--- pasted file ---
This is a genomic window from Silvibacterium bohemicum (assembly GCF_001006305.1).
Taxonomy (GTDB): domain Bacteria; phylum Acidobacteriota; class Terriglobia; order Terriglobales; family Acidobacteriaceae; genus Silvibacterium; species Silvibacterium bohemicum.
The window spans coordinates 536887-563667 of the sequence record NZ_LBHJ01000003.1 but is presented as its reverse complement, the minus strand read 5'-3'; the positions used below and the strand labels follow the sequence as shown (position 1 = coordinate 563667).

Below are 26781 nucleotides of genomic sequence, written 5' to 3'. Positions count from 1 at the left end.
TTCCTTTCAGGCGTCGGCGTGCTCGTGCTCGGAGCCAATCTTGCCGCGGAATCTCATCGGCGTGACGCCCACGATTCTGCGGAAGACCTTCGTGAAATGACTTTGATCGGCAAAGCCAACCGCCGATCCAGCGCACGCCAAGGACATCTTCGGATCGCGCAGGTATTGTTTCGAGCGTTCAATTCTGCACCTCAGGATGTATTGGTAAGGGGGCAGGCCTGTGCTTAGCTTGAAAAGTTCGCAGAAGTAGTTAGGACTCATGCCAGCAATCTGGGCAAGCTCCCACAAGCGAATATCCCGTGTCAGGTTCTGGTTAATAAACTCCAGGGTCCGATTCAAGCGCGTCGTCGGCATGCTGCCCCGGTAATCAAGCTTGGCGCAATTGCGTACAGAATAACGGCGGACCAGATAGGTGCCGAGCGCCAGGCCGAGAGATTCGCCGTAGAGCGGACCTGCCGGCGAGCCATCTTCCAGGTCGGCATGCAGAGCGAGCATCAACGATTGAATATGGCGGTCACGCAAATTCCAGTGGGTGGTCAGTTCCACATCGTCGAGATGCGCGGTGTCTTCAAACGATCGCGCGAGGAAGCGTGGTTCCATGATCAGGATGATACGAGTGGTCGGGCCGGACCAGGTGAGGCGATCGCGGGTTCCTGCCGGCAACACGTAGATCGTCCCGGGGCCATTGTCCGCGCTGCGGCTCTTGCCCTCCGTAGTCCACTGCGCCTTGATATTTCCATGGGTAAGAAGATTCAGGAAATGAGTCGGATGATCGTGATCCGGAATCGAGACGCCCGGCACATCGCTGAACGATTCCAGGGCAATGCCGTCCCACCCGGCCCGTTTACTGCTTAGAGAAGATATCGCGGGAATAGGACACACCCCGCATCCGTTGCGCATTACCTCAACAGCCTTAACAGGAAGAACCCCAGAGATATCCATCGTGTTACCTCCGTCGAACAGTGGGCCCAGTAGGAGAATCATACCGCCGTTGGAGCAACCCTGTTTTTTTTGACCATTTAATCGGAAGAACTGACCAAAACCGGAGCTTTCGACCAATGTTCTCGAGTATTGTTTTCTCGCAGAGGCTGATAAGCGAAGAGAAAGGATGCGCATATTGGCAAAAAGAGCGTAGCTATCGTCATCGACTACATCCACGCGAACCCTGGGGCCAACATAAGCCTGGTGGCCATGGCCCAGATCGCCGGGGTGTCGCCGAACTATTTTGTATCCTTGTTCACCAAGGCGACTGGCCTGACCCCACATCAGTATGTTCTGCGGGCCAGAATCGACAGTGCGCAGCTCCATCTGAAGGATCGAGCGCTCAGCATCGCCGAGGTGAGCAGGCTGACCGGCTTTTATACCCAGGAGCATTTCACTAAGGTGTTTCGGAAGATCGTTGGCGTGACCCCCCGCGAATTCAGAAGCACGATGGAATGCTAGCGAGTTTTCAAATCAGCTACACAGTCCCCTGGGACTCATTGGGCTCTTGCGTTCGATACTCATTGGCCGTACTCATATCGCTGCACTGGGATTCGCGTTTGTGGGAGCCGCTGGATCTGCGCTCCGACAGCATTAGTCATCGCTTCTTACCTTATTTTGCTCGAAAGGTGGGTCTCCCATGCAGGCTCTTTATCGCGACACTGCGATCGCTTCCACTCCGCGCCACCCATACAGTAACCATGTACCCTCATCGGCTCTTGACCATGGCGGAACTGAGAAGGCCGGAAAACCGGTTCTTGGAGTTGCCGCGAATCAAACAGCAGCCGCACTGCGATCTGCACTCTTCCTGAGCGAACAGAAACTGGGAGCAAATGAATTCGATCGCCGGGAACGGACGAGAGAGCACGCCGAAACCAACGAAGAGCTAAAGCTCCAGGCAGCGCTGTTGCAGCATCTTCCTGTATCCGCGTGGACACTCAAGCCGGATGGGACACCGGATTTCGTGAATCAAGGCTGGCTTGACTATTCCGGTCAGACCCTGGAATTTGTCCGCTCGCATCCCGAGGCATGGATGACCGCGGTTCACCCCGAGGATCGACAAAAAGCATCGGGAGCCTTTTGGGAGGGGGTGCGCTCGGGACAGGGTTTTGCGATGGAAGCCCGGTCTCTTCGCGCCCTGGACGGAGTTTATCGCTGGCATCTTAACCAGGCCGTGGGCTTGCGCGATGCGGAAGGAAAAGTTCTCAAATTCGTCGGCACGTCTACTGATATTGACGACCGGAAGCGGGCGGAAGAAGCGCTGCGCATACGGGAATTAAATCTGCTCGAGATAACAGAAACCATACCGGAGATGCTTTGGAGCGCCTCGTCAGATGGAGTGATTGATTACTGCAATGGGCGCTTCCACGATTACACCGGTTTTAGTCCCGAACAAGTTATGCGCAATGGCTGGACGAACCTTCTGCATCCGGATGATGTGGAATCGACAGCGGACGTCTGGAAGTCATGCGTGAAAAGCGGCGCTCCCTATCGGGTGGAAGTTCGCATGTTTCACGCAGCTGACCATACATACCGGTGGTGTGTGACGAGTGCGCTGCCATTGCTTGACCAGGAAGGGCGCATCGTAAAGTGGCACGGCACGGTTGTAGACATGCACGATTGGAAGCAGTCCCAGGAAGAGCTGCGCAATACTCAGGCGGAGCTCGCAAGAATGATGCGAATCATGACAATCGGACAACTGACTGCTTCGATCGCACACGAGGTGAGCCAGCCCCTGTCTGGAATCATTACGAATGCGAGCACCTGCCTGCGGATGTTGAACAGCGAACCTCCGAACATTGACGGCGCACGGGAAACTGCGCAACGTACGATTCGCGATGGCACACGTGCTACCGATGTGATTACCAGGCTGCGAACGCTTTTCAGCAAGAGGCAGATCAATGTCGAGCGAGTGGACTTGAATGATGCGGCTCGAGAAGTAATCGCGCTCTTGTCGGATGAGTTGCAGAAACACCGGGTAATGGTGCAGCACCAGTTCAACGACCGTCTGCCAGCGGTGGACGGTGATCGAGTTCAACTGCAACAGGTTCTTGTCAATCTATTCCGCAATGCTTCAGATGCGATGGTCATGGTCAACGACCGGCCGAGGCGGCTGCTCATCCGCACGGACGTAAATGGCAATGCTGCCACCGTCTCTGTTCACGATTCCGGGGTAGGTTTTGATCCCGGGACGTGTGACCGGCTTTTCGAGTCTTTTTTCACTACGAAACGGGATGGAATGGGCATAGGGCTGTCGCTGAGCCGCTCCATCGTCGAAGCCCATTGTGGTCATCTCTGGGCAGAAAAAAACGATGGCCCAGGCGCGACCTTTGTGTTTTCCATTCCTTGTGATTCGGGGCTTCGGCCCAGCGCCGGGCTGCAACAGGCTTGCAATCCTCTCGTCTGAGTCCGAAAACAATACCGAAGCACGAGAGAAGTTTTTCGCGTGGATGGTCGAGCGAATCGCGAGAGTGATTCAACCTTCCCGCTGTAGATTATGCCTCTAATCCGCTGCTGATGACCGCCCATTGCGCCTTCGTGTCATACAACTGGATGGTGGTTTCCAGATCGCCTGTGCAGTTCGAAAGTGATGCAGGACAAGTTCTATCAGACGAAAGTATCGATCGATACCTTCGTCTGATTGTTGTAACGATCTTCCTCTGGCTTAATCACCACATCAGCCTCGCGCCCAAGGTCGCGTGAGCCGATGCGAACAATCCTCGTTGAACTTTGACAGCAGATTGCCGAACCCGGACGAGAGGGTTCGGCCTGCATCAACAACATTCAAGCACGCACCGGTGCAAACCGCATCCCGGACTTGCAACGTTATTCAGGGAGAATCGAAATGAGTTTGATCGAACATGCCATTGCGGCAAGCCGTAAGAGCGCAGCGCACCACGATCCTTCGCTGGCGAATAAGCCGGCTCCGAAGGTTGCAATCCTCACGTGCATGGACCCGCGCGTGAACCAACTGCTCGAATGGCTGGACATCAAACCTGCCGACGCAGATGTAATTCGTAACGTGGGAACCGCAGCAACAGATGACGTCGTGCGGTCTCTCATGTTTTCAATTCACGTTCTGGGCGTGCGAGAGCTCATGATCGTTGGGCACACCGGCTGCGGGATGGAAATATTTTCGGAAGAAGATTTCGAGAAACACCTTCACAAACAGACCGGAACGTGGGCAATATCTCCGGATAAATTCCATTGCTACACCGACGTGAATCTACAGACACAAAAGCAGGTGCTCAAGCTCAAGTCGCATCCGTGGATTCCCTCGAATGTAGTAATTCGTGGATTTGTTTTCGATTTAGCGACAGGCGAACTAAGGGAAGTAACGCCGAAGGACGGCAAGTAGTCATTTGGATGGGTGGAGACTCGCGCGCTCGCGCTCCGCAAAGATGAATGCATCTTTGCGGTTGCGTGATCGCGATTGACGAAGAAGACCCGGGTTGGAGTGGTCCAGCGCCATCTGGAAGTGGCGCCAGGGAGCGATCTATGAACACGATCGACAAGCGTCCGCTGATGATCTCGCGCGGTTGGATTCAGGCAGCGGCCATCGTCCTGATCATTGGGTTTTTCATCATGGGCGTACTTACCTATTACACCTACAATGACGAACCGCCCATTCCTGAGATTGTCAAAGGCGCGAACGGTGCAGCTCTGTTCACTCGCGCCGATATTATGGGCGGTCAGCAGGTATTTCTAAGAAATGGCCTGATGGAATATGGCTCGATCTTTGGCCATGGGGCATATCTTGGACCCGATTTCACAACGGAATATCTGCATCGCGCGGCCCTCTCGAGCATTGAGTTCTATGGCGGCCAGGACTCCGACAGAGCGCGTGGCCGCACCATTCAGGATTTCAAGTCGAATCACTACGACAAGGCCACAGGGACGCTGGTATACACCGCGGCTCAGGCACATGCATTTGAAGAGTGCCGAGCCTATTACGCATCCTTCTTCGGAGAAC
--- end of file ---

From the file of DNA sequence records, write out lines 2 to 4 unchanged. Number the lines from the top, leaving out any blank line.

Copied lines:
Taxonomy (GTDB): domain Bacteria; phylum Acidobacteriota; class Terriglobia; order Terriglobales; family Acidobacteriaceae; genus Silvibacterium; species Silvibacterium bohemicum.
The window spans coordinates 536887-563667 of the sequence record NZ_LBHJ01000003.1 but is presented as its reverse complement, the minus strand read 5'-3'; the positions used below and the strand labels follow the sequence as shown (position 1 = coordinate 563667).

Below are 26781 nucleotides of genomic sequence, written 5' to 3'. Positions count from 1 at the left end.